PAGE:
The causal law therefore is not so accommodating as to let itself be used like a hired cab, which we dismiss when we have reached our destination; rather does it resemble the broom brought to life by the apprentice-wizard in Goethe's poem, which, when once set in motion, does not leave off running and fetching water until the old master-wizard himself stops it, which he alone has the power to do. These gentlemen, however, have no master-wizards among them.
The particular context, which is a rather clumsy and unimpressive attack on cosmological arguments, is of less concern than the basic point of the claim, which is exactly right: principles do not let themselves be used as hired cabs, and you cannot simply ride them to whatever destination you please. This is one reason why in philosophy it is very misguided to focus only on a narrow set of problems: philosophy has more to do with principles than other fields, and once you commit to a principle, you are committed to it, period. A principle that seems fine when applied to this sort of problem may well put things massively out of joint elsehwere; a refutation that seems devastating if we consider this case only might well commit us logically to claims that have thoroughly absurd implications in yet another case.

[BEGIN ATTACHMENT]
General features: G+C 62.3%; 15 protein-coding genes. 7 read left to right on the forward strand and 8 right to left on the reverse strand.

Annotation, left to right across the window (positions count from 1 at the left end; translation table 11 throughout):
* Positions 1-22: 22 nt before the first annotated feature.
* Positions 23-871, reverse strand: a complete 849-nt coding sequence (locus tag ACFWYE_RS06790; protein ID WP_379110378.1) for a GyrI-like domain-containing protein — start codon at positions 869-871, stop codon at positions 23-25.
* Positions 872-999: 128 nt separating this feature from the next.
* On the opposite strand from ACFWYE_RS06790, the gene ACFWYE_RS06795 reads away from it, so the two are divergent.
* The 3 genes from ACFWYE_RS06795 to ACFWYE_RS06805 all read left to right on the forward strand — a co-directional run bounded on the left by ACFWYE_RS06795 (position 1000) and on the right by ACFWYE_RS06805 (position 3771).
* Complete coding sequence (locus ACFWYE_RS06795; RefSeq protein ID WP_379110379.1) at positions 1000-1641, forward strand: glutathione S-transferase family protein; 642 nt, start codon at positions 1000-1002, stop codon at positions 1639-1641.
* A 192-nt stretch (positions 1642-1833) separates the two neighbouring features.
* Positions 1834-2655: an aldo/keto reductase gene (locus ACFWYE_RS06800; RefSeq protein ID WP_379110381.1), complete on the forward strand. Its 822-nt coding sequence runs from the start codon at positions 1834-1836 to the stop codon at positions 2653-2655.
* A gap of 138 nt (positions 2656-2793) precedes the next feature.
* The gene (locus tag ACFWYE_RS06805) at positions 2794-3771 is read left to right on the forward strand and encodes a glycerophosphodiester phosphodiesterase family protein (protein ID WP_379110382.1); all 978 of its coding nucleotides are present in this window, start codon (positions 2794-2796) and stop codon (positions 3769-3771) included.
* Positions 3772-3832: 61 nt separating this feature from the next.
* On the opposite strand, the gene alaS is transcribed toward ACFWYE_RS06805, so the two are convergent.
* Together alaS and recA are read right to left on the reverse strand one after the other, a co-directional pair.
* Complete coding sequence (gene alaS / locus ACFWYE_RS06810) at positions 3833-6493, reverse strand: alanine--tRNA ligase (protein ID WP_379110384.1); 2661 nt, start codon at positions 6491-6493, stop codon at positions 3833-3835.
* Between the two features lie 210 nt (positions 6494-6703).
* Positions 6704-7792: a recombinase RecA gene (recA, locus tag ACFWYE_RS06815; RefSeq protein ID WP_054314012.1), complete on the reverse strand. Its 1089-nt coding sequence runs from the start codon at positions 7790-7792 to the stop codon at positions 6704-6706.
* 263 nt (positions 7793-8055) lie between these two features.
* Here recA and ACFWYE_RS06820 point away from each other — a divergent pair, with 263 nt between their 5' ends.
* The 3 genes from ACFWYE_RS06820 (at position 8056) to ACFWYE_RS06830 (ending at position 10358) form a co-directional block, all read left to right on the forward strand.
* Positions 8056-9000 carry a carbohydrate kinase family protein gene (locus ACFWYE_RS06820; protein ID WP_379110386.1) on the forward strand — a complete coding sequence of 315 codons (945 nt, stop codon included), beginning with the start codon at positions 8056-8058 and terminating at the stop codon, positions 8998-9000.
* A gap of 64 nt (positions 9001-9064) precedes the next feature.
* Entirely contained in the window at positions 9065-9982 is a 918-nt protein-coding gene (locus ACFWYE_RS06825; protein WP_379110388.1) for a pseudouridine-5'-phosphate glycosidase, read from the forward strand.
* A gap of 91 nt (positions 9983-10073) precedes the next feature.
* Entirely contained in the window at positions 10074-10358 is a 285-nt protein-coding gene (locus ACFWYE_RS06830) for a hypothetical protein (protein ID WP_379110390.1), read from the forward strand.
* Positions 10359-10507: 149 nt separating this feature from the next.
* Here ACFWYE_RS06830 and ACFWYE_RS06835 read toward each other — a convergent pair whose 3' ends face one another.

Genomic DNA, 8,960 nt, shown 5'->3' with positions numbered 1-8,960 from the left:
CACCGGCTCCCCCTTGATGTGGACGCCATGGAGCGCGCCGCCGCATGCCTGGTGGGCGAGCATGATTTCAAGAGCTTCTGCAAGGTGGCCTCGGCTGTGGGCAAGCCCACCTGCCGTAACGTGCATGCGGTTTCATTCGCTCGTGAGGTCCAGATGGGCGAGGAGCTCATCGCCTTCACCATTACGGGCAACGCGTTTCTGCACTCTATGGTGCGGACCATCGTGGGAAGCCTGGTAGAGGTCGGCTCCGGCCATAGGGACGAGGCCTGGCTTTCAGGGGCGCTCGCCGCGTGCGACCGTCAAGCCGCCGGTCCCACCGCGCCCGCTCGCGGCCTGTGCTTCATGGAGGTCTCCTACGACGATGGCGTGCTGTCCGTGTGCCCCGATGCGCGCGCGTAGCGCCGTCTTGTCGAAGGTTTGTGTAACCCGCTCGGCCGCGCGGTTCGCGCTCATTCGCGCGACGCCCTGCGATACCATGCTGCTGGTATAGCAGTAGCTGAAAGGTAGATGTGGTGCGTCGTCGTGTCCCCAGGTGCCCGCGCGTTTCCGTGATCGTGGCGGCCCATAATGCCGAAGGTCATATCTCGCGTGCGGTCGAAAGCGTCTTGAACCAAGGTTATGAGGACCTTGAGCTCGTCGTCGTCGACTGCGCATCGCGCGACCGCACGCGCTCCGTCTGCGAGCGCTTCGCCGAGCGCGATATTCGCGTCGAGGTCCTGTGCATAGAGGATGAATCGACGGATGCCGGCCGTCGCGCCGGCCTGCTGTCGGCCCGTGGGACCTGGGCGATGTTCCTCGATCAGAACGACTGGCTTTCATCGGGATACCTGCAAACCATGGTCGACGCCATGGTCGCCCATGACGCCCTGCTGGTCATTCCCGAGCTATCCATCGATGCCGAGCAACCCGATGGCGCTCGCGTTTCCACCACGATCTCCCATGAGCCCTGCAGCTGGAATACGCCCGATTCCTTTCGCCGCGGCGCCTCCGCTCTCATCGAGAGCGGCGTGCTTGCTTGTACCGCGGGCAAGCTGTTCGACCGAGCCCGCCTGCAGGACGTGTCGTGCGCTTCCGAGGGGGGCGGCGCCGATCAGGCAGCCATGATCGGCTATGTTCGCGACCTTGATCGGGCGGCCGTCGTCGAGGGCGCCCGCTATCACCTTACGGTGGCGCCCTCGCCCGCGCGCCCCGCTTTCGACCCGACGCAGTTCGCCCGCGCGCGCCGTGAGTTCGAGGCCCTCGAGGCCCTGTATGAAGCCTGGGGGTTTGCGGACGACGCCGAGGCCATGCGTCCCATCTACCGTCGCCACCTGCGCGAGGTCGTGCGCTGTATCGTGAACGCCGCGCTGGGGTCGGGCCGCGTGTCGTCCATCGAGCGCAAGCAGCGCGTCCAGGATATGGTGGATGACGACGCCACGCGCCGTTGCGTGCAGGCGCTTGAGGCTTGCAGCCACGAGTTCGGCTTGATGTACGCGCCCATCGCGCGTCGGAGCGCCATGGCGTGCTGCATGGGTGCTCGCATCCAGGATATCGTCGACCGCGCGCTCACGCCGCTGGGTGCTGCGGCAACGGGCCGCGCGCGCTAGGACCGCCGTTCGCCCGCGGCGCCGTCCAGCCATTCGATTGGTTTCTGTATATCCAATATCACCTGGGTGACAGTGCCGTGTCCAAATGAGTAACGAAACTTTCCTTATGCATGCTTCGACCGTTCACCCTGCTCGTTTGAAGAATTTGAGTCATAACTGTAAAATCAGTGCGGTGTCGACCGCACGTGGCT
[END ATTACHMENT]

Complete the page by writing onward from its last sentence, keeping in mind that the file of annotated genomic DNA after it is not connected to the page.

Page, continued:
But Schopenhauer would have made a better analogy if he said that the causal law is like the spell used by the apprentice, rather than like the broom. The broom could, in fact, be stopped; but the spell could only be nullified. And so it is with principles: Und non komm, du alter Besen, they say, and the brooms keep marching; and only when one finds the refuting word are things again as they were.